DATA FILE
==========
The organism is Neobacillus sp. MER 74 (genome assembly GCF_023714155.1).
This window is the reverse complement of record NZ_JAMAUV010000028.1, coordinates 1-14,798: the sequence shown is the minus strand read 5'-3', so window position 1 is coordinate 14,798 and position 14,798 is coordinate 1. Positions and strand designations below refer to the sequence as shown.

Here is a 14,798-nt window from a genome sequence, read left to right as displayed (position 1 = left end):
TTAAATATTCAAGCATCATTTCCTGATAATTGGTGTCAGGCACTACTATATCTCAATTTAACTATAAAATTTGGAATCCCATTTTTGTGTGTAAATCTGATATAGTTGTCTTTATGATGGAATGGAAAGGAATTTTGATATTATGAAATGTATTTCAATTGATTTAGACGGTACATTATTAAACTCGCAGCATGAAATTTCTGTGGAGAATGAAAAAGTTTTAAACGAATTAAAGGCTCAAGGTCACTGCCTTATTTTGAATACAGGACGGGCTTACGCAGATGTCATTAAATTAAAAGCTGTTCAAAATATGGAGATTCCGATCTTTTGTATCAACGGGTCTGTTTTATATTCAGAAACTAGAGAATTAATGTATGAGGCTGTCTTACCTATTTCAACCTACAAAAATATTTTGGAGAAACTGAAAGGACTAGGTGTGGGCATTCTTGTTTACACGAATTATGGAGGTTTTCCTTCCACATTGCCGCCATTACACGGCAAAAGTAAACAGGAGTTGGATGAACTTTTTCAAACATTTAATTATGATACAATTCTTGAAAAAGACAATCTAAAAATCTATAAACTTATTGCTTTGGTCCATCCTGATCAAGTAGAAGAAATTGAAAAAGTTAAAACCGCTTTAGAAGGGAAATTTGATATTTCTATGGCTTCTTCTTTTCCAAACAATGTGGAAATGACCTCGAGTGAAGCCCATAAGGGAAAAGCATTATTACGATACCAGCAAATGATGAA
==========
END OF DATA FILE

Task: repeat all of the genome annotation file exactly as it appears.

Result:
The organism is Neobacillus sp. MER 74 (genome assembly GCF_023714155.1).
This window is the reverse complement of record NZ_JAMAUV010000028.1, coordinates 1-14,798: the sequence shown is the minus strand read 5'-3', so window position 1 is coordinate 14,798 and position 14,798 is coordinate 1. Positions and strand designations below refer to the sequence as shown.

Here is a 14,798-nt window from a genome sequence, read left to right as displayed (position 1 = left end):
TTAAATATTCAAGCATCATTTCCTGATAATTGGTGTCAGGCACTACTATATCTCAATTTAACTATAAAATTTGGAATCCCATTTTTGTGTGTAAATCTGATATAGTTGTCTTTATGATGGAATGGAAAGGAATTTTGATATTATGAAATGTATTTCAATTGATTTAGACGGTACATTATTAAACTCGCAGCATGAAATTTCTGTGGAGAATGAAAAAGTTTTAAACGAATTAAAGGCTCAAGGTCACTGCCTTATTTTGAATACAGGACGGGCTTACGCAGATGTCATTAAATTAAAAGCTGTTCAAAATATGGAGATTCCGATCTTTTGTATCAACGGGTCTGTTTTATATTCAGAAACTAGAGAATTAATGTATGAGGCTGTCTTACCTATTTCAACCTACAAAAATATTTTGGAGAAACTGAAAGGACTAGGTGTGGGCATTCTTGTTTACACGAATTATGGAGGTTTTCCTTCCACATTGCCGCCATTACACGGCAAAAGTAAACAGGAGTTGGATGAACTTTTTCAAACATTTAATTATGATACAATTCTTGAAAAAGACAATCTAAAAATCTATAAACTTATTGCTTTGGTCCATCCTGATCAAGTAGAAGAAATTGAAAAAGTTAAAACCGCTTTAGAAGGGAAATTTGATATTTCTATGGCTTCTTCTTTTCCAAACAATGTGGAAATGACCTCGAGTGAAGCCCATAAGGGAAAAGCATTATTACGATACCAGCAAATGATGAA